- Can celebrate and enjoy achievements and positive relationships
Principled Teaching Resources
In this section, you will find a wealth of resources to support your students in being principles. Click through to view picture book ideas, activities and lesson plans related to fairness, integrity, being trustworthy, open-minded and showing impartiality. You will find a list of balanced books, short videos, online resources and balanced reading related questions.
Principled Picture Books
These integrity books all relate to being principled, fair, impartial and trustworthy. Some books below show characters demonstrating fairness and integrity. Others focus on characters listening to their conscience and reflecting the effects of their actions. You can click on the book cover for a synopsis of the book and related online resources.
After the list, there is a list of principled related questions to use during a read-aloud session.
Principled Discussion Questions
- How would it feel to compromise your principles?
- Tell me how [character] showed integrity.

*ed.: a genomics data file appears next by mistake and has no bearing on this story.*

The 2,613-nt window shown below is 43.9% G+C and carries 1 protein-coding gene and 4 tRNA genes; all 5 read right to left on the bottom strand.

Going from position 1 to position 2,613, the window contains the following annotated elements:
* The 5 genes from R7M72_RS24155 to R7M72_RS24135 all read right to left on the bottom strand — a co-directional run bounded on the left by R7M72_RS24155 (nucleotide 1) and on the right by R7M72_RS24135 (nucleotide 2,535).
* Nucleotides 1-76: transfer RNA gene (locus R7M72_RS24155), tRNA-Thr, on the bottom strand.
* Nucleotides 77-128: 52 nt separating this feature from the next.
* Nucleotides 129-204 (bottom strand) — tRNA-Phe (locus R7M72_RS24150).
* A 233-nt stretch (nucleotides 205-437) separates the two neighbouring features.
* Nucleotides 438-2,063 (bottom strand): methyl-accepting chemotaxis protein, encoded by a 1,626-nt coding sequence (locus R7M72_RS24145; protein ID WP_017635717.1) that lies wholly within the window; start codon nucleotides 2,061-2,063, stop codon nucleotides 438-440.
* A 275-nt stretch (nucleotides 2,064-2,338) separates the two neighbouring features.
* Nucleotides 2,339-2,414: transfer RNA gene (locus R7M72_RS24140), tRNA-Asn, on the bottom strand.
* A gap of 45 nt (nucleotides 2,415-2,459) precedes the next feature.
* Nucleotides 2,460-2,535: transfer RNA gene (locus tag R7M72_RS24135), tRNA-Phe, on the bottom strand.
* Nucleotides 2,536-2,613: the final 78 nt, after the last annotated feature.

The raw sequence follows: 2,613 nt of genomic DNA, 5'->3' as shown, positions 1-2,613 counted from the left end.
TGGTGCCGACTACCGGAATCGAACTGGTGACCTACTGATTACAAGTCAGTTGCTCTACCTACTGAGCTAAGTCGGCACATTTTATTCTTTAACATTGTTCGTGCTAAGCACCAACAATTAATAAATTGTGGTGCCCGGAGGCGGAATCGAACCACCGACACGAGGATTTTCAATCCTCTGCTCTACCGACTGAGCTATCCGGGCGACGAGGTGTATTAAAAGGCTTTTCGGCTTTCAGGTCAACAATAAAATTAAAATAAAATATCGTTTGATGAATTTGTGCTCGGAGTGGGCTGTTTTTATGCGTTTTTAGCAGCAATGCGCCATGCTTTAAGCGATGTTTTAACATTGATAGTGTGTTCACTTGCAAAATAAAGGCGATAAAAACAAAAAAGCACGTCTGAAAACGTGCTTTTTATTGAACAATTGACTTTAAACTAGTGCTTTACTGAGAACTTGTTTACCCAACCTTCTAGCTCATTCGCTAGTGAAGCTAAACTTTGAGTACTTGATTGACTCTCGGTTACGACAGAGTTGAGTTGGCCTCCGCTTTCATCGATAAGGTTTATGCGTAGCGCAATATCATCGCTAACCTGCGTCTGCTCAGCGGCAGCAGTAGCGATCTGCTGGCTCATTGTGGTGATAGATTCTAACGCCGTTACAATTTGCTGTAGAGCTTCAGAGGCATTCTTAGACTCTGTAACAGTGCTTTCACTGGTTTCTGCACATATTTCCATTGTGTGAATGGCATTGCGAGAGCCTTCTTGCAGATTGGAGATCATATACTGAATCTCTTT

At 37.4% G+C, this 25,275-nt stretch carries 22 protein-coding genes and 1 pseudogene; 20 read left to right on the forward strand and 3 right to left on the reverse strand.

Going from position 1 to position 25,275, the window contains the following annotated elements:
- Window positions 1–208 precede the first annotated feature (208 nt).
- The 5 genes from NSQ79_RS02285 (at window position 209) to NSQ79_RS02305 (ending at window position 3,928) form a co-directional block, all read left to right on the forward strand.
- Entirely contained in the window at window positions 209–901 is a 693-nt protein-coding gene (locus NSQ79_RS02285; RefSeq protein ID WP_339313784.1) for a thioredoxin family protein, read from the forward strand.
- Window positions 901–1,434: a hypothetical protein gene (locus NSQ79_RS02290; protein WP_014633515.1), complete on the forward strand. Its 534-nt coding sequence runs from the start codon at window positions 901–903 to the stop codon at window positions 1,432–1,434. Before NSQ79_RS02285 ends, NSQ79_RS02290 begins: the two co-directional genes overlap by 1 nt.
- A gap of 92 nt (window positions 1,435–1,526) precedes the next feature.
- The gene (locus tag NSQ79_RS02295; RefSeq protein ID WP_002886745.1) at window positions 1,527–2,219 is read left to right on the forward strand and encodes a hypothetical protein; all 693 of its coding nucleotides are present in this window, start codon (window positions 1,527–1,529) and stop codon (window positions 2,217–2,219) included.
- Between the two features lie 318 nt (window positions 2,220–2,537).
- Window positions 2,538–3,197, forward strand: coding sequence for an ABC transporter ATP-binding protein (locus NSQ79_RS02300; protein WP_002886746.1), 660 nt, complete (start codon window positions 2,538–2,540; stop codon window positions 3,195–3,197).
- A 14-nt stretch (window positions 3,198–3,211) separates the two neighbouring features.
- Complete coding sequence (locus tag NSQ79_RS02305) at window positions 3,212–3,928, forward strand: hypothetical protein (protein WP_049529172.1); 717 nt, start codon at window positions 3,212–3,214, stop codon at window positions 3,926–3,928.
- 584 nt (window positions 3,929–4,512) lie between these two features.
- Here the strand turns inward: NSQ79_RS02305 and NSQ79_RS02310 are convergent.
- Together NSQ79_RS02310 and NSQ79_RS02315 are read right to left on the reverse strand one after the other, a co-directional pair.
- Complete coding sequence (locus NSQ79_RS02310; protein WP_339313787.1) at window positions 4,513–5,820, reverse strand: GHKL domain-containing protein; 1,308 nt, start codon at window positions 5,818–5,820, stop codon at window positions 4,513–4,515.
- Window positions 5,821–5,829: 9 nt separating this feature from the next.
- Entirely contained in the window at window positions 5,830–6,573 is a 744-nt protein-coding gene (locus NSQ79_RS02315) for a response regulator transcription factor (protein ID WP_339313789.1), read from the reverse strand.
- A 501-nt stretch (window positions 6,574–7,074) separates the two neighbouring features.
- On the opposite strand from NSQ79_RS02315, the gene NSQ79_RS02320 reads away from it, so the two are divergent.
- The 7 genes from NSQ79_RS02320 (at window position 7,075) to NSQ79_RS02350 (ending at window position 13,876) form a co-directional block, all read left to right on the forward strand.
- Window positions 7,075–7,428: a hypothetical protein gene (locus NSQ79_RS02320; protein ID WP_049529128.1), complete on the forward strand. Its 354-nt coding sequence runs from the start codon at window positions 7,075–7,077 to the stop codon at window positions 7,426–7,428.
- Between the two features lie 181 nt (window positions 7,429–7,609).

- How do you think it made [character] feel to stand up for their principles?
- Do you think it was difficult for [character] to be honest? why?
- What was the effect of [character] actions?
- What words would you use to describe [character] actions? (true, liar, responsible, fair, trustworthy, reliable, principled, loyal, respectful, just)
- How could [character] be more principled?
- How did [character’s] principled behaviour affect others in the story?
- How did [character’s] integrity impact the events of the story?
- Did [character] act fairly and honestly?
- Did [character] they follow the rules? If not, what were the consequences?
- How did [character] feel when things were going wrong?
- What did [character] do to improve the situation?
Integrity and Principled Resources Online
- Bright Horizons: Teaching Integrity: Raising Children with Character and Principle
- Harvard University: Encouraging Honesty
- Kids’ Health: Telling Lies
- Kids and Values: Fairness Lessons
- Learning to Give: Freedom, Fairness and Philanthropy